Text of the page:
Grant Earns Great chance, Leaves Huge Hole

I have been surprised through the years to see Anthony Grant remain at the University of Florida while far less accomplished assistants kept getting chances to run their own program. Not only that, but Grant has seen several coaches with miserable track records get second and third chances while he carried on as Florida's top assistant building one of the nation's finest resumes.

That all ended Monday when Virginia Commonwealth decided to cash on Florida's great success and hired Grant to take over its program. To me, this is a great opportunity for Grant to take over a solid program with a documented fan base and solid recruiting territory. They lose their top player off a team that was 19-and-12 under Jeff Capel, but should be competitive from day one. It's a job with a good enough profile to be successful and enough exposure to make you a candidate for elite positions in the future.

Grant was formally introduced on Tuesday in what must be viewed as a belated birthday present, just three days after he turned forty.

Road Well Travelled

Anthony Grant's journey to Virginia Commonwealth began at Miami High where he was a standout player and first class student in the early eighties. Grant played his college ball at the University of Dayton and had a brief stint with the Miami Tropics of the USBL. He began his coaching career at his high school alma mater, helping Shakey Rodriguez lead the Stingarees to three state championships in five years.

Anthony Grant left Miami High to become the head coach at Miami Central for a year before spending a year at Stetson. It was in the spring of 1994 that his life took a dramatic turn, joining a hotshot young coach at Marshall University. Two years and a 35-and-20 record at Marshall led to Billy Donovan being offered the Florida job. Donovan knew at once that he had to bring the Miami native with him to establish in-state recruiting ties, particularly in South Florida.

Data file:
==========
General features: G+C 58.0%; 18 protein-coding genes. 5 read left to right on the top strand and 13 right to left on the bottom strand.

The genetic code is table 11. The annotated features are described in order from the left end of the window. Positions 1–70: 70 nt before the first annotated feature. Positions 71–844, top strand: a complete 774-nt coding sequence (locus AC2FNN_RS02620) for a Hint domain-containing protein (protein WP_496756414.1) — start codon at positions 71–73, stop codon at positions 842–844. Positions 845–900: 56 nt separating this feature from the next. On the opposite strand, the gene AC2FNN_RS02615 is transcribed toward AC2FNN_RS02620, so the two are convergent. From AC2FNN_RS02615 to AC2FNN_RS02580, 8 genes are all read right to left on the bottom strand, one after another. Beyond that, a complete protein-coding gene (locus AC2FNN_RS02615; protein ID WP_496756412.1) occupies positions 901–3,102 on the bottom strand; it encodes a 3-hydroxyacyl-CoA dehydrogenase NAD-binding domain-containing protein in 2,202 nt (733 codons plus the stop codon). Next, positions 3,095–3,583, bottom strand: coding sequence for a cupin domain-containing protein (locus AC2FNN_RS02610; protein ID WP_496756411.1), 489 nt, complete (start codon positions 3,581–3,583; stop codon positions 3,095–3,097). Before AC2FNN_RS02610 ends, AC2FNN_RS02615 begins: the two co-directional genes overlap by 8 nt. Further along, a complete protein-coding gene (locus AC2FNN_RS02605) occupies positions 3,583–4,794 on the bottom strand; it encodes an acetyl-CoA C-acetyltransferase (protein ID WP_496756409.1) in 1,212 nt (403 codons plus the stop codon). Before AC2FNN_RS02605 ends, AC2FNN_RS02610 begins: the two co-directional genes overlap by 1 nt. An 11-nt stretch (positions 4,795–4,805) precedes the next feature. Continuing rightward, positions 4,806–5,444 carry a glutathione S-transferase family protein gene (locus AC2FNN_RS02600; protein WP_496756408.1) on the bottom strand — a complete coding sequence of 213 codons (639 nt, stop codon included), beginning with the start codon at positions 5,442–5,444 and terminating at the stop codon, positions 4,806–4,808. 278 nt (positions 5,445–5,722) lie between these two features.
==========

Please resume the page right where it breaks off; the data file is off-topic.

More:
Brent Wright, Major Parker, Udonis Haslem and Sylbrin Robinson would all cast their lot with Grant and the Gators in the next two years and the foundation for Florida Basketball was being laid. Donovan, Grant, Donnie Jones et al continued to scour the state and the nation for the right kids to turn the Gators into a perennial power in college basketball.

Those efforts culminated in the Gators greatest season ever in 2005-06 culminating in a national title. Grant had paid all the dues that needed to be paid and was a prime choice for a job like the one at VCU. He's earned it, and he'll get it done.

Now What?

With Grant moving on, Billy Donovan needs to make just the second change in his full-time staff in 13 years as a head coach. I have found through the years with various coaches that guessing who might be under consideration for a post is pretty much a like playing with a Ouija board. Still, there are several intriguing names that make sense in different ways; two of the names have been mentioned elsewhere on this site.

Craig Brown ----- Craig has been doing a fine job at Central Florida assisting former Gator Assistant Coach Kirk Speraw. He could bring a lot of things to the program. He's been a recruiter, he's known throughout the state, he's a former Gator player, he's a first class individual of the highest integrity and he's black. You may think that shouldn't matter, but it does.

Sidney Green ----- What Green offers that Brown doesn't is his experience tutoring big men in particular (Grant's area) as well as head coaching experience. He has a history with Billy and already knows this team. The question is, how would Taurean feel about is dad on the coaching staff? I suspect it wouldn't bother him toooo much, but that's a big factor. If Donovan decides to hire someone who will be the Associate Head Coach, Green has the stature for that title, Brown does not.

Rod Barnes ----- The former Ole Miss Coach makes sense, especially if Donovan shares my view that Barnes should never have been axed by the Rebels. He has eight years of head coaching experience even though he's just 40 years old. He really knows the SEC which would help in preparing game plans, and is a stickler for defensive fundamentals. He is also a warm and caring individual whose players adored him in Oxford.

Undoubtedly there are dozens of other potential candidates who have the combination of experience and personality that would fit the Gators' needs. These would be individuals that I either haven't thought of or never heard of. There's no question in my mind Billy will find a great guy… but these three are worthy of serious consideration.

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